A Leavenworth, Washington woman was letting her dog out at her home near Blackbird Island around 7 a.m. on Saturday, Oct. 22 when she noticed a black bear sow with two cubs in her yard. The sow quickly ran up to her and knocked her to the ground, according to the Washington Department of Fish and Wildlife. It then bit into her leg.
The woman’s injuries were deemed non-life-threatening and she is receiving medical treatment at a hospital in Wenatchee.
“We are extremely thankful that the victim is receiving medical care from this unfortunate encounter,” said WDFW Captain Mike Jewell. “Public safety is our priority; our officers and staff were quick to mobilize to locate the animal and secure the scene.”
The woman didn’t just lay down and take the bear’s aggression, though. She fought back, and her response to the situation might have saved her life.
“She was only out there for a moment when she felt something jump on her from the back,” WDFW wildlife biologist Richard Beausoleil told KING-TV of Seattle. “[The bear] pushed her to the ground, bit her in the leg, and it was just instinct for her. She just turned around and popped it right in the nose…it sort of shook and took off running. So she did everything right.”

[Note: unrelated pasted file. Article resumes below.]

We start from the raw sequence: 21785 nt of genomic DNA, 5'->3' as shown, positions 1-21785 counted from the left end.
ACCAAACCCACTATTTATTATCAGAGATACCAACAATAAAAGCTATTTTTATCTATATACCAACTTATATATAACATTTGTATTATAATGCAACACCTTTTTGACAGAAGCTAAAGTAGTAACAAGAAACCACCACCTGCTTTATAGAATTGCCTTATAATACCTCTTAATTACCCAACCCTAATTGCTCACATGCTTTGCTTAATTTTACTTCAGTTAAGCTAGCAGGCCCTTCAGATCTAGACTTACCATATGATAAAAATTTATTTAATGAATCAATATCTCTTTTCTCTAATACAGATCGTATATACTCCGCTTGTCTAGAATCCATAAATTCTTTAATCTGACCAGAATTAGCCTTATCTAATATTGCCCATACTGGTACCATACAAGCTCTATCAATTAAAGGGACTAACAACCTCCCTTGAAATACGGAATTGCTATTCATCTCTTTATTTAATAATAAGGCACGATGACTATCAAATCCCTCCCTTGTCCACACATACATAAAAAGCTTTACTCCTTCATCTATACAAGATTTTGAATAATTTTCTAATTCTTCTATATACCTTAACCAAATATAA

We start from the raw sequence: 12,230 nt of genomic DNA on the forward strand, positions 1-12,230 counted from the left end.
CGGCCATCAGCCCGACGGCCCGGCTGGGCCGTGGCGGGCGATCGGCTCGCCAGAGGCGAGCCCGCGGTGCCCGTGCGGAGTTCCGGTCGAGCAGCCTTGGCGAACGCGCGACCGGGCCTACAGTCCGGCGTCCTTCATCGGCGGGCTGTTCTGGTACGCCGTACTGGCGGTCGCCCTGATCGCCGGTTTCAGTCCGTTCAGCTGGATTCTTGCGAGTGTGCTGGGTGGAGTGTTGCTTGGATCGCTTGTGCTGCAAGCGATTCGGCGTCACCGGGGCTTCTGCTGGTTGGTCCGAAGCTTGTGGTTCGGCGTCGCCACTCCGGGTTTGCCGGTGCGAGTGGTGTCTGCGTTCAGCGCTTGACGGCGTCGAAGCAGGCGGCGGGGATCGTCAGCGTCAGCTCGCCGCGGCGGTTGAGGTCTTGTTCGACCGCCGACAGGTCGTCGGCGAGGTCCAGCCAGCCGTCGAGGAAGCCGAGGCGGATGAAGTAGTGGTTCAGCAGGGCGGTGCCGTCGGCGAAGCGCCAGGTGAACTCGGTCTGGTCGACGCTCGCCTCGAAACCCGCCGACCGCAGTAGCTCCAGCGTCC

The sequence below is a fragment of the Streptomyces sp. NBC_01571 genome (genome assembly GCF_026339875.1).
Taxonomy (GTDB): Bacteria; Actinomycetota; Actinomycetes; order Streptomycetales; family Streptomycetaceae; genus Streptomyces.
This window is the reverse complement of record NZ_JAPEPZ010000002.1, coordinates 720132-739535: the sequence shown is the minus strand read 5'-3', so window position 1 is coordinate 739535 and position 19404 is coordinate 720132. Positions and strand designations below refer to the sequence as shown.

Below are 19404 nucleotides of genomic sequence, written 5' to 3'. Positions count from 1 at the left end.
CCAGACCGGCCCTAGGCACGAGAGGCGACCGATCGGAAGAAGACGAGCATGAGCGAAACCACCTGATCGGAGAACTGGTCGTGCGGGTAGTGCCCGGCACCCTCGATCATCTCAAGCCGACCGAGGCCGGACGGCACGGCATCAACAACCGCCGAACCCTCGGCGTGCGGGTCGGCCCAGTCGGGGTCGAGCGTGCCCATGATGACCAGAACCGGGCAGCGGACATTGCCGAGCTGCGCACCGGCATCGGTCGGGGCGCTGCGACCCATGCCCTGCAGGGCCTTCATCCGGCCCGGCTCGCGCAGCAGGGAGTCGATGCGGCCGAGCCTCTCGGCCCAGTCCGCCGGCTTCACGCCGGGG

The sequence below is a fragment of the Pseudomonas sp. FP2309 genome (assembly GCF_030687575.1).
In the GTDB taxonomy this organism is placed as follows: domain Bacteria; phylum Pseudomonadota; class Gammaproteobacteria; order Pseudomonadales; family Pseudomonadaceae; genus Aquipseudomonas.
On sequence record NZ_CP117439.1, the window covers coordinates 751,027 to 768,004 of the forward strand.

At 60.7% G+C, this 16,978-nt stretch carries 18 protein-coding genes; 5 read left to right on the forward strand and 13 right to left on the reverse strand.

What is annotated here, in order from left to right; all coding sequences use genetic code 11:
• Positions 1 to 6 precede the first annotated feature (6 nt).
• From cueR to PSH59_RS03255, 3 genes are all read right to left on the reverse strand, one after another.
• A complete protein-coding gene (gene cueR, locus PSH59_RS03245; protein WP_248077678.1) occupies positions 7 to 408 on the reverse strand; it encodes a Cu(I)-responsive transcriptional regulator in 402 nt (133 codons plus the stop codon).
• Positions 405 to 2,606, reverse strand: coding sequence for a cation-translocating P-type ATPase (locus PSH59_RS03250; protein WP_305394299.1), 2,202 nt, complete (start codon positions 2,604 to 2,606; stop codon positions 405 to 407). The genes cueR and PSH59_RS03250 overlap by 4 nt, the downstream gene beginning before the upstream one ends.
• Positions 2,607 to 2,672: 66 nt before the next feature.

Beausoleil noted that the bear was “42 percent larger than she should have been, and this is because of attractants.” Officials captured the overweight sow using a Karelian bear dog and euthanized it, since the bear had become food-aggressive. The two cubs were also tracked down and relocated to a wildlife rehabilitation center. But the larger issue of bears becoming habituated to human food sources remains.
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“People are part of the problem here,” Beausoleil said. “But they can be part of the solution.”
This attack comes amidst a long season of aggressive bear encounters across the country. From backcountry grizzly attacks in Alaska, Wyoming and Montana, to other black bear run-ins in Washington (who recently did away with their spring black bear hunt), Colorado, and New Mexico, tensions between Ursa major and Homo sapiens seem to be on the rise. Bears should be retreating to hibernation soon, but they are especially food aggressive before that time during the hyperphagia phase.